You and your guy have decided to move in together and both of you are incredibly excited as you should be. However, moving into together is a serious step and one that can make or break your relationship. It's a major adjustment that's going to test everything you are as a couple. Before you pack your bags, there are a few discussions the two of you should have before moving in together.
Where are you going to live?
I'm a big proponent of a couple relocating to a neutral space when they decide to move in together. The problem is that when one moves into another person's space and it actually becomes official rather than just staying there several nights a week, the person whose home it is could feel almost as if their personal space is being invaded while the person moving in could feel like an outsider. Moving into a neutral home can ensure that both of you feel as if it's your home together and a brand new start.
Who will do the chores?
Everyone has their preferences with what chores they want to do. Personally, I hate washing dishes and folding / putting away laundry. Before you move in together, designate who's going to do what chores. It allows you to set up a balance of doing chores the other one isn't fond of rather than arguing about it after you move in.
Who will do the cooking?
Who does the cooking doesn't seem like a big deal, but it can be if you don't talk about it ahead of time, especially if one of you doesn't eat particular foods the other one does, such as meat. A great way to compromise is to alternate cooking days or even spend a few hours one day a week where the both of you cook foods that you can freeze and reheat throughout the week.
What are the rules on having people over regularly?
Do each of you have to inform the other when you're inviting people over? Usually it's customary just to give the other person a heads up, but for some couples, it's not a concern in the least. Make sure to talk about it with your guy so you know where you stand.
What are your rules on having get-togethers?
Having people over is one thing, but having get-togethers is a completely different issue especially if one of you loves holding frequent gatherings while the other isn't a fan. It can also become an issue if one of you hosts a weekly poker night or an annual party and the other would prefer it not happen. Talk about the topic before you move in together rather than after you move in together and send out the invites.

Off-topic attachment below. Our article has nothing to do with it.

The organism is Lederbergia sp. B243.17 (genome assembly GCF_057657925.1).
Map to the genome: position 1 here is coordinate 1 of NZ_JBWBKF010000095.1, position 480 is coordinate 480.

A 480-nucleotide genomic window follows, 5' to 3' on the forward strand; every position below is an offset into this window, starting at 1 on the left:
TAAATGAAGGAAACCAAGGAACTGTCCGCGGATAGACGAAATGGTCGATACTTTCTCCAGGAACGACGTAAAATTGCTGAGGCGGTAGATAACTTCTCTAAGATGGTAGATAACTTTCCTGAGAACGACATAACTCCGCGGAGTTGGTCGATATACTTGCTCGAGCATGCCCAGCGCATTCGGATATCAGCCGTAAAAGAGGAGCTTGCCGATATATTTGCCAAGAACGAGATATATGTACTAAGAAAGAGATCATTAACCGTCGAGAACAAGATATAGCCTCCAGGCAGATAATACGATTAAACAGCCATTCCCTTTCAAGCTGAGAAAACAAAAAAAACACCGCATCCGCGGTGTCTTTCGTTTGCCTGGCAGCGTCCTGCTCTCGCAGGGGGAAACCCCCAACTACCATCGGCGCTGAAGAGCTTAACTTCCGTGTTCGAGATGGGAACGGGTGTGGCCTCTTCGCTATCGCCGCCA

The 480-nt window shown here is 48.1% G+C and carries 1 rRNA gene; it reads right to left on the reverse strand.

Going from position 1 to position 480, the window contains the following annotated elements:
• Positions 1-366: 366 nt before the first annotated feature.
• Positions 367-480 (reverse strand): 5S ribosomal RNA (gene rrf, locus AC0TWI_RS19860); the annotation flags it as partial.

Where are your things going to fit?
Each of you is going to come with your own collection of personal belongings, so you're going to have to decide where to put it all, especially if one of you is moving into the other's space. Unless the two of you are moving to a much bigger space, both of you really have to compromise on what's a necessity to take and what can be left behind or tossed out. Holding a joint garage sale is a great way for the two of you to get rid of what you don't want while earning money for new items you'll need for the place.
How are you going to pay for home furnishings?
The two of you are going to come with home furnishings of your own, but it's important to discuss if you're going to buy joint items together such as a new bed or a couch. Don't wait until you're already in the store to have this discussion. If you're going to make big purchases together, split it right down the middle and leave a paper trail behind detailing that each of you put in your fair share. For smaller items, such as microwaves, vacuums and toasters, each of you can purchase the individual items and hold onto the receipts as proof of who bought them.
How are you going to decorate?
Unless the two of you have exactly the same tastes or one doesn't care how the other decorates, home décor is going to be a big area on which you're going to have to compromise. Discuss which of your decorative pieces are going to go in what rooms and go shopping together for new items rather than doing it separately so you each have a say in the purchases.
Are you going to open a joint checking account?
I truly believe that having a joint account as well as separate individual accounts is the way to go. You each can do with your individual earnings what you please and have just enough in the joint account to cover the bills every month. Put in a set amount per week or month and that way neither of you can have a say in how the other spends their own money, but you both have a say in what goes on in your joint account.
Who is going to handle the bills?
Are you going to handle the checking account? Is he? One of you is going to have to be in charge of paying the bills every month and before you move in together, it's best that you discuss who is going to have that role. However, another option is that both of you sit down at the end of every week and pay the bills together so each of you are well-informed on what's going on in terms of your financial health as a couple.
How are you going to handle the lease?
One huge issue many couples have is when one person is on a lease but the other is not. Having both names on the lease means that both of you are equally responsible for the rent payments, damage costs and anything else that comes with living in an apartment. If only one name is on the lease, that means that person is solely responsible for everything that goes on. Whether one of you is moving into the other's home or you're getting a neutral place together, you're each better off by putting both your names on the dotted line.
When you two discuss moving in together, write up a contract as the two of you discuss the aforementioned topics. It may sound like a silly idea, but it's a way to protect the both of you should something happen. At the bottom of the paper, it's important that you each sign and date it that way there are never any disputes and arguments over what was discussed and agreed to.
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